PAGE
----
I’ve already touched a bit on the subject of how the periphery sovereign crisis (and economic recession/depression) impedes the transmission of ECB monetary policy. Since reactivating (in one form or another) the SMP seems like a real possibility i ‘d like to make some comments on how it is implemented by the ECB.

The original idea was quite reasonable: Provide a distressed bond market with a buyer of last resort who has unlimited firepower and can move prices back to equilibrium. Nevertheless, after the Greek PSI, it became clear that the ECB was determined not to accept any haircuts on its claims and would just let its holdings mature with the sovereign having to borrow from other sources (EFSF/ESM or raise taxes) in order to pay maturing bonds, thus effectively subordinating private bondholders and increasing their haircuts.

If the ECB wants the SMP to be effective it must either accept haircuts on its portfolio (at least as large as the purchase discount) or rollover its holdings. If it requires to be paid at par on maturity (by someone else) it does not relieve any pressure on current holders since they are afraid that they will not be paid at par when their holdings mature. As a result, bond purchases only provide an exit strategy for current holders to dispose of their bonds without prices falling too much, a very short-term support for bond prices.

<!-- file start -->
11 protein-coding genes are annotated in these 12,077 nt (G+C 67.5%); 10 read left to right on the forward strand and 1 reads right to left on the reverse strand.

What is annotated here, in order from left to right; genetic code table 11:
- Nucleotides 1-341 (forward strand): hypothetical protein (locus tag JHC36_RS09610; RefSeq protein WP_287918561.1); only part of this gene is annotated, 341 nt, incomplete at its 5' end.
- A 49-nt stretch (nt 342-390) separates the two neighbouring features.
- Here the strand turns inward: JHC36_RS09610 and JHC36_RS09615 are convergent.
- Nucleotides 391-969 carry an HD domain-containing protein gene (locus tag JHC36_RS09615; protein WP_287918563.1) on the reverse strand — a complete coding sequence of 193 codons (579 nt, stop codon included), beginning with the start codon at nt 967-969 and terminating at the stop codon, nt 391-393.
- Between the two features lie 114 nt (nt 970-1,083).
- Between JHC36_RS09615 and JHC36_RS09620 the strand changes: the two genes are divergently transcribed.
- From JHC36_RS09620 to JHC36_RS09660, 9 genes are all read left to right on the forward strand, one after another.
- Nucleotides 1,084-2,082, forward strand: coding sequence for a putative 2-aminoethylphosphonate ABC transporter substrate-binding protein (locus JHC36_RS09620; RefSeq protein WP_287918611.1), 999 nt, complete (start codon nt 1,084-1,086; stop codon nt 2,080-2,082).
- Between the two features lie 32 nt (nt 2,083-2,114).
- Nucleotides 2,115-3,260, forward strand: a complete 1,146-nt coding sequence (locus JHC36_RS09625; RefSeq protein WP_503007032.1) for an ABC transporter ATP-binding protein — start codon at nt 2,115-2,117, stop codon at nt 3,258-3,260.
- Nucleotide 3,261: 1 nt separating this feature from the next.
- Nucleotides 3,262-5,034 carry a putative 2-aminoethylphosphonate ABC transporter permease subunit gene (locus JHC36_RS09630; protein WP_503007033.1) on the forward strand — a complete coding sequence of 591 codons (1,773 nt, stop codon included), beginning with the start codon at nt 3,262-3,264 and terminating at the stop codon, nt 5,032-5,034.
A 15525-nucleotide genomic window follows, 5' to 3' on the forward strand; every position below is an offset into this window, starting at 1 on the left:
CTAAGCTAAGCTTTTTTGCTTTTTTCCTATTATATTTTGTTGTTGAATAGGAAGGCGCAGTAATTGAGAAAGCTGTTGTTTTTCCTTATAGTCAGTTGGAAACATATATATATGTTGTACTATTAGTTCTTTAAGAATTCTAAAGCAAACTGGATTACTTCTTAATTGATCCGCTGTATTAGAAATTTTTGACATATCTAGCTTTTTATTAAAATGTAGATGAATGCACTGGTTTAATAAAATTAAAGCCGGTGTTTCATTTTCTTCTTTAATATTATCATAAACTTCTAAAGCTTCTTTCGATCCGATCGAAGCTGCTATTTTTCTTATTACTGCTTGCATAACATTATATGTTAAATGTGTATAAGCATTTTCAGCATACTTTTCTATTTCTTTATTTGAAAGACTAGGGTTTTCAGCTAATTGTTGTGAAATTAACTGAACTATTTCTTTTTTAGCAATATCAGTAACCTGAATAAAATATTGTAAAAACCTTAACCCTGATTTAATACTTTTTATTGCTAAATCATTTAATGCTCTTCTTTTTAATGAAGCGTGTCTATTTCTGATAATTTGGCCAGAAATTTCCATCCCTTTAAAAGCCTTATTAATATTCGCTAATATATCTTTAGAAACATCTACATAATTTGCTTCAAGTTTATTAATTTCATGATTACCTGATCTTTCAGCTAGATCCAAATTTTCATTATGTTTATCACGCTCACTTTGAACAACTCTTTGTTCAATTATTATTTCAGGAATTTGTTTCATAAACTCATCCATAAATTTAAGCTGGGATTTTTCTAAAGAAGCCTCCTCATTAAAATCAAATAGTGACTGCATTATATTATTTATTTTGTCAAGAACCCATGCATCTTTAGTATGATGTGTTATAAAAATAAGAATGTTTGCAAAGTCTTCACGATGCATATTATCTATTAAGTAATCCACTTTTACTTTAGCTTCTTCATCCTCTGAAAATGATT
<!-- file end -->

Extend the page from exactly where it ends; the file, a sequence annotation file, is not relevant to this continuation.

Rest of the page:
In my view what is needed is for the ECB to act in the same manner as the Fed. Since it regards the SMP as securities held for monetary policy purposes then it should maintain its portfolio as long as the monetary transmission channel is dysfunctional. It could even use the SMP portfolio to match banknotes in circulation, although such a strategy might hurt its profits in the long run (as long as banks have to borrow from the ECB to cover banknote demand). That would require the following:

  1. At a security’s maturity the ECB must place a non-competitive bid for an amount equal to its holdings at the auction of the bond that will rollover the maturing one.
  2. Rebate interest income (interest paid by the security – cost of SMP fixed term deposits) to the issuer. The most straight-forward way is to use the funds to make non-competitive bids in auctions (for bonds of similar maturities).

I know that the above would probably be regarded as monetary financing by the Bundesbank but it is the policy currently used by the Fed which is also not allowed by law to provide overdrafts to the US Treasury or participate in primary auctions as a bidder.

One additional step in the right direction of equalizing bond yields would be to also use the ECB debt certificate idea. The ECB should ‘sterilize’ its purchases by issuing short-term debt certificates. These would increase the supply of short-term safe assets (these mainly consist of zero coupon paper by Germany, Finland, Netherlands and probably France) which are in high demand, especially after the ECB zeroing of the deposit rate. That should probably push AAA short-term securities yields a bit higher by removing their liquidity premium: